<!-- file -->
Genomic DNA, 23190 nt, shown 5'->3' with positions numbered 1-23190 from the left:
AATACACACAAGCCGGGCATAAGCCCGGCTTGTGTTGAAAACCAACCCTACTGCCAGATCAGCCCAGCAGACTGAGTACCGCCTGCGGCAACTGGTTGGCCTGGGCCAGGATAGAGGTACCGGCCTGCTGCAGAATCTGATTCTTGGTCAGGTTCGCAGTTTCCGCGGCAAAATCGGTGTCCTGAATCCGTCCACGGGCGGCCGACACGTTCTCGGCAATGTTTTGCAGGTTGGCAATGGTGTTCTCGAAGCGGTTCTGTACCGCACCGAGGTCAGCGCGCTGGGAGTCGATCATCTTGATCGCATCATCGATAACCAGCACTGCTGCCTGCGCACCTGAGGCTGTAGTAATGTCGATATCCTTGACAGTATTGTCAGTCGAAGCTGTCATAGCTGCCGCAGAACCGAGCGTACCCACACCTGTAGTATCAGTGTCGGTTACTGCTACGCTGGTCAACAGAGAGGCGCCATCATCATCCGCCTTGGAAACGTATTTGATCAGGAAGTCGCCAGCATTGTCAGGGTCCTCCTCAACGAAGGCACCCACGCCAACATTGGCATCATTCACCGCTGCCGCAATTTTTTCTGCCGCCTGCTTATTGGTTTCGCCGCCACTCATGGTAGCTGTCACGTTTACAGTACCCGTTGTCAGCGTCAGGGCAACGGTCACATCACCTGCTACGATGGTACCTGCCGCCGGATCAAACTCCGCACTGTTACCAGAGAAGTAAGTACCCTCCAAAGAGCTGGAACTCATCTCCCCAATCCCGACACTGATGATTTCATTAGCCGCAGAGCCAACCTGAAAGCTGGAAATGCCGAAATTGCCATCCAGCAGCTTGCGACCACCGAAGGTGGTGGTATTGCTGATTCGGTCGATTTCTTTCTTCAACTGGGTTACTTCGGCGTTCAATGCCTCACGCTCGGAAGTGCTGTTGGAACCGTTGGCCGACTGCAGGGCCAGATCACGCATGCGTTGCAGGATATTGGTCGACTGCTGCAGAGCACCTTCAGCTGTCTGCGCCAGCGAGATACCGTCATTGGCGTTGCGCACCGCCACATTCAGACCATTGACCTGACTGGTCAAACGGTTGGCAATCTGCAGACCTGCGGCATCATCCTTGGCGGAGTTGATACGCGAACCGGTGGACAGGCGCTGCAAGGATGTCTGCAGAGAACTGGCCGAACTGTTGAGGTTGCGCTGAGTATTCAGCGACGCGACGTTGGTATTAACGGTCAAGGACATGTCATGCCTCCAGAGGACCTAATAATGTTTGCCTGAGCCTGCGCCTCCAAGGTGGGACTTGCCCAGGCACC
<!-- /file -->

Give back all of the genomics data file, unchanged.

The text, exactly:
Genomic DNA, 23190 nt, shown 5'->3' with positions numbered 1-23190 from the left:
AATACACACAAGCCGGGCATAAGCCCGGCTTGTGTTGAAAACCAACCCTACTGCCAGATCAGCCCAGCAGACTGAGTACCGCCTGCGGCAACTGGTTGGCCTGGGCCAGGATAGAGGTACCGGCCTGCTGCAGAATCTGATTCTTGGTCAGGTTCGCAGTTTCCGCGGCAAAATCGGTGTCCTGAATCCGTCCACGGGCGGCCGACACGTTCTCGGCAATGTTTTGCAGGTTGGCAATGGTGTTCTCGAAGCGGTTCTGTACCGCACCGAGGTCAGCGCGCTGGGAGTCGATCATCTTGATCGCATCATCGATAACCAGCACTGCTGCCTGCGCACCTGAGGCTGTAGTAATGTCGATATCCTTGACAGTATTGTCAGTCGAAGCTGTCATAGCTGCCGCAGAACCGAGCGTACCCACACCTGTAGTATCAGTGTCGGTTACTGCTACGCTGGTCAACAGAGAGGCGCCATCATCATCCGCCTTGGAAACGTATTTGATCAGGAAGTCGCCAGCATTGTCAGGGTCCTCCTCAACGAAGGCACCCACGCCAACATTGGCATCATTCACCGCTGCCGCAATTTTTTCTGCCGCCTGCTTATTGGTTTCGCCGCCACTCATGGTAGCTGTCACGTTTACAGTACCCGTTGTCAGCGTCAGGGCAACGGTCACATCACCTGCTACGATGGTACCTGCCGCCGGATCAAACTCCGCACTGTTACCAGAGAAGTAAGTACCCTCCAAAGAGCTGGAACTCATCTCCCCAATCCCGACACTGATGATTTCATTAGCCGCAGAGCCAACCTGAAAGCTGGAAATGCCGAAATTGCCATCCAGCAGCTTGCGACCACCGAAGGTGGTGGTATTGCTGATTCGGTCGATTTCTTTCTTCAACTGGGTTACTTCGGCGTTCAATGCCTCACGCTCGGAAGTGCTGTTGGAACCGTTGGCCGACTGCAGGGCCAGATCACGCATGCGTTGCAGGATATTGGTCGACTGCTGCAGAGCACCTTCAGCTGTCTGCGCCAGCGAGATACCGTCATTGGCGTTGCGCACCGCCACATTCAGACCATTGACCTGACTGGTCAAACGGTTGGCAATCTGCAGACCTGCGGCATCATCCTTGGCGGAGTTGATACGCGAACCGGTGGACAGGCGCTGCAAGGATGTCTGCAGAGAACTGGCCGAACTGTTGAGGTTGCGCTGAGTATTCAGCGACGCGACGTTGGTATTAACGGTCAAGGACATGTCATGCCTCCAGAGGACCTAATAATGTTTGCCTGAGCCTGCGCCTCCAAGGTGGGACTTGCCCAGGCACC